Matt Barnes Used Cannabis While Playing In The NBA. And He’s Proud Of It.

Former NBA forward Matt Barnes is a noted cannabis at the forefront of the campaign to allow medical marijuana in sport. A battle he says is more about racism and stigma than anything else.

Before Matt Barnes was sinking threes, he was smoking weed. "I started smoking when I was 14," Barnes told Civilized. "I had a tough upbringing, and it always relaxed me, always allowed me to sleep, made me feel better." Barnes, who over his 13-year career played for the Lakers, the Clippers, and the Golden State Warriors (with whom he won an NBA Championship against the Cleveland Cavaliers in 2017), announced his NBA retirement in December 2017.

Now out of the league and truly a free agent at last, Barnes is using his celebrity and platform to speak on behalf of the cannabis plant, which he believes has long been integral to his success and wellness.

"Being able to use my platform and put more of a positive message about cannabis out there was something I wanted to do. Finally retiring after last year, I just really feel like it needed help. It needed a voice. It was still such a negative stereotype."

Barnes recently starred in a documentary 4/20 for Bleacher Report, in which he stood alongside former professional athletes from the NFL and NBA for a candid discussion on cannabis use in sports.

"For the first time ever, those professional athletes were on television talking about their use. Why they used it. There’s such a negative stigma attached to it that people don’t ever take the time to figure out why these guys are using it," Barnes said, of the documentary.

"Professional athletes across all sports—we have crazy lives. We take care of a village. We have no privacy. We travel. Our schedule is crazy. Injuries. There’s a lot going on. I’m pretty sure a majority of professional athletes have some sort of vice."

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In Barnes’s view, cannabis offers athletes a way to help with focus. He himself favored an afternoon joint and a nap a few hours before games to get in the zone. It also affords players a way to sleep or work through injuries without relying on alcohol or dangerous prescription medications. Access to cannabis would, in his view "eliminate the stuff you hear athletes constantly getting in trouble for."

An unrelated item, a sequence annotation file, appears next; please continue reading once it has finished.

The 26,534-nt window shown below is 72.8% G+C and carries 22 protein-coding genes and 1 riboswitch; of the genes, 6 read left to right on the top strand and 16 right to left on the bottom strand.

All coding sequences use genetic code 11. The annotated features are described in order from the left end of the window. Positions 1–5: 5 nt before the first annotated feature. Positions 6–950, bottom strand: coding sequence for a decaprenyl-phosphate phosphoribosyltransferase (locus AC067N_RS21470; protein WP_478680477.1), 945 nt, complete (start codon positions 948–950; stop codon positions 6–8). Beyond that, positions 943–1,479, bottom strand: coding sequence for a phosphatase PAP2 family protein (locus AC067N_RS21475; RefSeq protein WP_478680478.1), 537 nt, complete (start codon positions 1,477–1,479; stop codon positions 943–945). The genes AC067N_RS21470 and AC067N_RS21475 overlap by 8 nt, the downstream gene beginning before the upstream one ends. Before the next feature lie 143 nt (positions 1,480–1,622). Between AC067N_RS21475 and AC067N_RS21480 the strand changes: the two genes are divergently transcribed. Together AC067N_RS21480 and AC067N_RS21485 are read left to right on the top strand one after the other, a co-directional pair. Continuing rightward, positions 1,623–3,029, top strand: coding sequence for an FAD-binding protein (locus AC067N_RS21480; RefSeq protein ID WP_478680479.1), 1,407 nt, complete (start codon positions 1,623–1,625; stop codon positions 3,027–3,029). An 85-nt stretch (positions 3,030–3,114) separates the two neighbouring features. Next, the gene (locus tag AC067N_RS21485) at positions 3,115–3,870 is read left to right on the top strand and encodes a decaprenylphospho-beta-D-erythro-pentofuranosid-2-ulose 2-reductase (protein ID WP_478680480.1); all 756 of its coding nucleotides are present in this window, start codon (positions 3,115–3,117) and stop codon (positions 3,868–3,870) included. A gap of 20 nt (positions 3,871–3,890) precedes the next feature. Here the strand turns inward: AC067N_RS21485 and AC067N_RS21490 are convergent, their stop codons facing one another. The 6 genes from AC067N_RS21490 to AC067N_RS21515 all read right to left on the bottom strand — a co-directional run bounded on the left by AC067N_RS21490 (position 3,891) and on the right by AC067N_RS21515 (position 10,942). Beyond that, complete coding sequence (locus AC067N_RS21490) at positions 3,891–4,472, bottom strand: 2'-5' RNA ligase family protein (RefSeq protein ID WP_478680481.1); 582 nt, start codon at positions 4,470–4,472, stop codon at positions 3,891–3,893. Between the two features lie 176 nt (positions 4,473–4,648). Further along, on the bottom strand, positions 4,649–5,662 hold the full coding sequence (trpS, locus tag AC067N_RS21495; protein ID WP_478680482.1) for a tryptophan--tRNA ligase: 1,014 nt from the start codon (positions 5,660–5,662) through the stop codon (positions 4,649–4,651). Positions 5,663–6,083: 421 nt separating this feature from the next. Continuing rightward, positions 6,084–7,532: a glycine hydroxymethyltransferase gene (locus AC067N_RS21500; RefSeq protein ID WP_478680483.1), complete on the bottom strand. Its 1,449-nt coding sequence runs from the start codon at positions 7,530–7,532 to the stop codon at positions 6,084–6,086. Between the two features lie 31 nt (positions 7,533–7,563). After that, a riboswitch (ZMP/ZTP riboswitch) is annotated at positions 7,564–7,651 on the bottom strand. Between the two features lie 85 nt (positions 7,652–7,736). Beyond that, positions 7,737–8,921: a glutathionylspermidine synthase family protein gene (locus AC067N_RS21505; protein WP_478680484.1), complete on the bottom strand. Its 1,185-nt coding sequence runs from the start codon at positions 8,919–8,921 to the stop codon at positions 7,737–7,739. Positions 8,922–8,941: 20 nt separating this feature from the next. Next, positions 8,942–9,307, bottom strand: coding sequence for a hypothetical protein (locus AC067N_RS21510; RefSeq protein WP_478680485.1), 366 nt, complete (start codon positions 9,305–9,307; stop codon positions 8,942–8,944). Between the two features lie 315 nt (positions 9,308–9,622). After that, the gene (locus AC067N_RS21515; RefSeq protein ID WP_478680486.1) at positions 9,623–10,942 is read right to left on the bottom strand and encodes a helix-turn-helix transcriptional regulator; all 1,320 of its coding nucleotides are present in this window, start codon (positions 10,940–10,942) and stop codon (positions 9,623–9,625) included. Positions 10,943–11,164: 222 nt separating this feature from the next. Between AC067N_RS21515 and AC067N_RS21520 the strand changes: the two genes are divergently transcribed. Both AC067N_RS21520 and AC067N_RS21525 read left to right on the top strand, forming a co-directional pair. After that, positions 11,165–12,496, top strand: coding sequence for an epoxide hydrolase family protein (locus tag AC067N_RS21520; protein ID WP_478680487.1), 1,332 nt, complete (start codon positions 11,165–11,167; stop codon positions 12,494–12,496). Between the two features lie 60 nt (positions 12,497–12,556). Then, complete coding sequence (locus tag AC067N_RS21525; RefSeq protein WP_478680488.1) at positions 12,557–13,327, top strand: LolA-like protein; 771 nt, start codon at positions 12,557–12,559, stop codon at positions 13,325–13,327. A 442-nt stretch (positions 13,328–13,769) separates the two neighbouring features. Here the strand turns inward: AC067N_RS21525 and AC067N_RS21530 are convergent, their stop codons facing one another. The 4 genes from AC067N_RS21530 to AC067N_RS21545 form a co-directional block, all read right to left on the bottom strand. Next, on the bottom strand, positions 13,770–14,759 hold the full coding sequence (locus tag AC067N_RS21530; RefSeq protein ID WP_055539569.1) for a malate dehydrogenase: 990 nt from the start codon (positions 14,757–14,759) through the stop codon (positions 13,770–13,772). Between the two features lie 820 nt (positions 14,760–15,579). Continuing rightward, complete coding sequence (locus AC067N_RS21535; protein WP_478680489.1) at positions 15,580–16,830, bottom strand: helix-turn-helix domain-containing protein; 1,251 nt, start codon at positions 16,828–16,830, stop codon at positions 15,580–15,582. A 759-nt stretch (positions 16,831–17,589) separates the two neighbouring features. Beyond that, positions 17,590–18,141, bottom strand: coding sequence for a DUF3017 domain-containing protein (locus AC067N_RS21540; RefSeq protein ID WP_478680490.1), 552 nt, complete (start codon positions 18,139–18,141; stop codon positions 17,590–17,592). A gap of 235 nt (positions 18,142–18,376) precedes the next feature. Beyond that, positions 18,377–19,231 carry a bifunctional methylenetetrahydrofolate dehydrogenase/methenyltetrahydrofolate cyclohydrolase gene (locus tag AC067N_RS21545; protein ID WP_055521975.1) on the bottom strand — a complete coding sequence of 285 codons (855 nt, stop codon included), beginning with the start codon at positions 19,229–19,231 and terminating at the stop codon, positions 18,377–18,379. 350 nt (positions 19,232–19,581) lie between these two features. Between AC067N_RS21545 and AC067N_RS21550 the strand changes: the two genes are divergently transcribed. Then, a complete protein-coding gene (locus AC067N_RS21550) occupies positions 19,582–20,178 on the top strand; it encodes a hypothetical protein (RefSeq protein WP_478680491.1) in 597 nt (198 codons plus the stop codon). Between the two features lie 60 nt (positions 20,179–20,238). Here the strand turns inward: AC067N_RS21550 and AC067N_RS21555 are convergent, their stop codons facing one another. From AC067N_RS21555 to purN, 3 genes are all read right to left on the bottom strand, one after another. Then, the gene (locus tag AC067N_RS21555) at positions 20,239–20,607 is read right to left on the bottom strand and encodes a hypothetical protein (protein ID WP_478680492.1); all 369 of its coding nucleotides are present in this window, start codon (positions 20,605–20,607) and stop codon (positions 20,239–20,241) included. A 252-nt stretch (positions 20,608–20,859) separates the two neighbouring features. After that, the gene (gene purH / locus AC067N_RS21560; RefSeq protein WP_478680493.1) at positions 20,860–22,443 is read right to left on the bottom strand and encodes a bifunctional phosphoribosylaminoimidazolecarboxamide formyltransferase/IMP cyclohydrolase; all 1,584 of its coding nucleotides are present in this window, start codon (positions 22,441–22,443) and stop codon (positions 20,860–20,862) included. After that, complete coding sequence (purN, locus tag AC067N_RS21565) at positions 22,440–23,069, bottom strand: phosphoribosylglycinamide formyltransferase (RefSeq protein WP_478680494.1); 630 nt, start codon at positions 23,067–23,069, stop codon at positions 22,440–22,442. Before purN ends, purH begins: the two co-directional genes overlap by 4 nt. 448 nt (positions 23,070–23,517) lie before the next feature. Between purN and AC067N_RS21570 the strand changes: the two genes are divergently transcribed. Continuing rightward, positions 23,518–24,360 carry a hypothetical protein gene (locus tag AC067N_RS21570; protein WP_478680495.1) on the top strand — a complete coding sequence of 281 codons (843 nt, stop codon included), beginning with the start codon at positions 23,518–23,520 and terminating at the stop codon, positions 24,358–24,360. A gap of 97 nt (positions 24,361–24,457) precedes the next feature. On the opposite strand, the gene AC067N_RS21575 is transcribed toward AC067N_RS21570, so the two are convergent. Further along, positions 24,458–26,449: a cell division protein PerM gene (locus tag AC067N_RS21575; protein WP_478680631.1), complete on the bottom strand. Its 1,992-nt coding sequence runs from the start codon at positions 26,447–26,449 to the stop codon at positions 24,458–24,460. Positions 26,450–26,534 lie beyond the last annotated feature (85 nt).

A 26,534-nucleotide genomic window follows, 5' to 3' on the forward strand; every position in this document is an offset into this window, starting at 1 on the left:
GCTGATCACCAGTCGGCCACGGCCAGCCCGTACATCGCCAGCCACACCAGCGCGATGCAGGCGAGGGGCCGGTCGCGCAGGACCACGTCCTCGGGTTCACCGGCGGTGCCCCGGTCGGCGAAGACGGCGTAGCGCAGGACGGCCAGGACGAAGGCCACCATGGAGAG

While Barnes himself was in the NBA, his own cannabis use was something that required constant maneuvering around the league’s strict testing standards—players are randomly tested four times a year, and can be reprimanded for testing positive more than three times over the course of their careers.

"I was at, like a 2.75," Barnes recalled with a chuckle. "Even though I got caught a couple times, I learned to smoke within the system. I would just eat really clean, drink a lot of water, stay in the steam room to sweat it out. For the most part, that got me through my whole career."

A 'minority drug'

In Barnes’s view, the NBA’s testing standards—unparalleled across professional sports—are indicative of the racial issues underlying cannabis laws nationally.

"Cannabis is stereotyped as a minority drug, and I think it really stems from that. The NBA is majority black, and we’re the only professional sports league that tests for it four random times during the season."

Barnes feels, however, that there is hope for the NBA to take a more progressive stance in its view of players who consume cannabis responsibly. He has a meeting set with league commissioner Adam Silver to discuss this issue, and says Silver is open to a dialogue on the issue.

"The NBA paves the way when it comes to culture and changing things," Banes added, noting that progress in his own league would be "a big step for professional sports as a whole."

In addition to speaking with Silver, Barnes has plans this summer to work with a team at UCLA launching the first-ever "athlete-driven fund to provide and to conduct research for the positive outcomes from cannabis use." He hopes that teaming up with a prestigious academic institution like UCLA will lend more widespread credibility to the plant, and its valid and varied uses by professional athletes.

"People have no problem with athletes drinking alcohol out in the club or taking painkillers for pain. People have no problem with that. That leads to DUIs and death, and the opioids lead to addiction and all other kinds of bad things. Let someone smoke a joint, though, and they’re the worst person on earth. So I just think, the research at the palm of your hand. The power is there. Before you sit back and judge someone, just do a little bit of research."

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As medical marijuana continues to gain ground across the US, more and more colleges are adding cannabis to their curriculum. In fact, more than half of America's pharmaceutical schools (62 percent) now teach students about medical marijuana according to a new survey conducted by researchers from the University of Pittsburgh's School of Pharmacy. "With more states legalizing medical marijuana, student pharmacists must be prepared to effectively care for their patients who may use medical marijuana alone or in combination with prescription or over-the-counter medications," the study's authors wrote.